Communicating Capitalism to the Next Generation
Anthony B. Kim /
America enjoys levels of wealth and prosperity never before experienced in world history. For that, we can thank capitalism.
But capitalism is not doing so hot among the young. According to the latest Gallup survey on views about capitalism and socialism, more Americans aged 18 to 29 are positive about socialism (51 percent) than about capitalism (45 percent).
Part of the problem may be ignorance. According to Merriam-Webster, socialism is “any of various economic and political theories advocating collective or governmental ownership and administration of the means of production and distribution of goods.” Yet the youthful adherents of “socialism” typically claim to want something different, specifically a large cradle-to-grave welfare state.
Whatever the content of the creed, unfortunately, the attachment of young Americans to the label under which Stalin, Mao, and Castro marched is disturbing, to say the least.
As Alan Charles Kors, Henry Charles Lea professor emeritus of history at the University of Pennsylvania, has reminded us:
No cause, ever, in the history of all mankind, has produced more cold-blooded tyrants, more slaughtered innocents, and more orphans than socialism with power. It surpassed, exponentially, all other systems of production in turning out the dead.
Indeed, history manifestly shows that neither socialism nor other alternative economic systems—and many have been tried—come close to the record of free-market capitalism in promoting peace and growth, as well as improving the overall human condition.
We live in a golden age of economic progress. People today enjoy longer lives, significantly better health, and a level of living standards that would have been unimaginable just a few generations ago. Billions around the world have escaped poverty. Things that people take for granted—antibiotics, the iPhone, air travel—would have seemed like magic to our great-grandparents.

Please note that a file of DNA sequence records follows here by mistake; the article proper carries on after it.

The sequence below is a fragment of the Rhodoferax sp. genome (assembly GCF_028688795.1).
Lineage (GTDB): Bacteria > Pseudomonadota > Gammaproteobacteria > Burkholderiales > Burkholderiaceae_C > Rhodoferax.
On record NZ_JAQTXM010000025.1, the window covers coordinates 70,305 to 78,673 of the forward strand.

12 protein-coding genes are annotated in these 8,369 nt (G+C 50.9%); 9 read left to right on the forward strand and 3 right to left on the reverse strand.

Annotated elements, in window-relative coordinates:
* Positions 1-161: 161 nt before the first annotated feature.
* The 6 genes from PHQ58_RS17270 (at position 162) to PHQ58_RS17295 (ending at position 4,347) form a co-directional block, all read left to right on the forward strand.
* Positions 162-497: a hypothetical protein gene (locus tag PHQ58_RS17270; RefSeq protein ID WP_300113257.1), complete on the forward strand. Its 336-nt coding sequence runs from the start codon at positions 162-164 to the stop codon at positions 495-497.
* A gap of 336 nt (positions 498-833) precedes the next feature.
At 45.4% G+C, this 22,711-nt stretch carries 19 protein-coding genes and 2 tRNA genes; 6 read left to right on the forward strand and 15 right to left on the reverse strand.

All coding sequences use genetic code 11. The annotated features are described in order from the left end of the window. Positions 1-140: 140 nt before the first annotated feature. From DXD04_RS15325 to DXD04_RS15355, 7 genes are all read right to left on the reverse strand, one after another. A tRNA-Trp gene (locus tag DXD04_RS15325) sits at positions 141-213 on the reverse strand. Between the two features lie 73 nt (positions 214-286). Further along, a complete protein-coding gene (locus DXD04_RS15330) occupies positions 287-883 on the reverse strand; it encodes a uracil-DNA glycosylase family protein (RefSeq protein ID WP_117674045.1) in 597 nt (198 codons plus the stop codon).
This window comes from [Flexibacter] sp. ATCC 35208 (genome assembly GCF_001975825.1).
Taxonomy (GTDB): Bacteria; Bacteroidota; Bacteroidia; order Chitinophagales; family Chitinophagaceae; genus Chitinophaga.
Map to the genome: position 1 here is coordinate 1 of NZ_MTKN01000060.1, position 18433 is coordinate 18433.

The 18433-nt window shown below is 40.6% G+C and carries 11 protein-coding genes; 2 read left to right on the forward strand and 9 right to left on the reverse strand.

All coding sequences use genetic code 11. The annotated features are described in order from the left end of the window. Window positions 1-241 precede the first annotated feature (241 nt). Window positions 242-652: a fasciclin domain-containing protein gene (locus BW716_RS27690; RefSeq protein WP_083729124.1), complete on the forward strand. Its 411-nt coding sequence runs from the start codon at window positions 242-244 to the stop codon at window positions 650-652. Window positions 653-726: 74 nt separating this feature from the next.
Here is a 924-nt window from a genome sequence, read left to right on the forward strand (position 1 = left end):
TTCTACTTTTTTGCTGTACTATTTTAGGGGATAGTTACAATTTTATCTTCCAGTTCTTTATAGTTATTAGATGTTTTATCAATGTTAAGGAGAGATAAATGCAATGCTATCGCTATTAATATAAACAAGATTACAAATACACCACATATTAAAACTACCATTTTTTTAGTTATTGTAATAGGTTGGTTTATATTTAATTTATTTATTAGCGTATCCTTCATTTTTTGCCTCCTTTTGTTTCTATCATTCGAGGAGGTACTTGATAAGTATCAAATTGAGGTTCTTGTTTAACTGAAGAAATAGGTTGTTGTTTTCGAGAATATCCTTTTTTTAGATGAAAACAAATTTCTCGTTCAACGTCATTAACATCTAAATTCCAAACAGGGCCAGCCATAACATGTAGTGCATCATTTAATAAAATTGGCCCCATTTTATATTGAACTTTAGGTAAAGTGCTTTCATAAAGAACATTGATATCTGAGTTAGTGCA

Bono knows this as well as anyone. The lead singer for U2 has led poverty-fighting initiatives for decades, and in those efforts, he has come to a telling realization. In his own words:
As a person who’s spent nearly 30 years fighting to get people out of poverty, it was somewhat humbling to realize that commerce played a bigger job than development. I’d say that’s my biggest transformation in 10 years: understanding the power of commerce to make or break lives, and that it cannot be given into as the dominating force in our lives.
He couldn’t be more right. Prosperity has not arisen from the beneficence of some good king or a benign technocracy of experts, let alone socialism. Rather, it is the result of the hard work and innovative entrepreneurship of those who have demanded and exercised the fundamental freedom to decide for themselves how to live their lives under free-market capitalism.
The free-market capitalist system, whose growth is so well documented in The Heritage Foundation’s Index of Economic Freedom, has empowered countless individuals around the world by giving them more choices and opportunities. Reforms that enhance economic freedom have enabled hundreds of millions to escape poverty and countless others to enjoy levels of prosperity never before seen.
A recurring theme of human history has been resilience and revival. As Friedrich A. Hayek once observed, “If old truths are to retain their hold on men’s minds, they must be restated in the language and concepts of successive generations.”
Unquestionably, the time to reinstate the language of capitalism for America’s young people is now.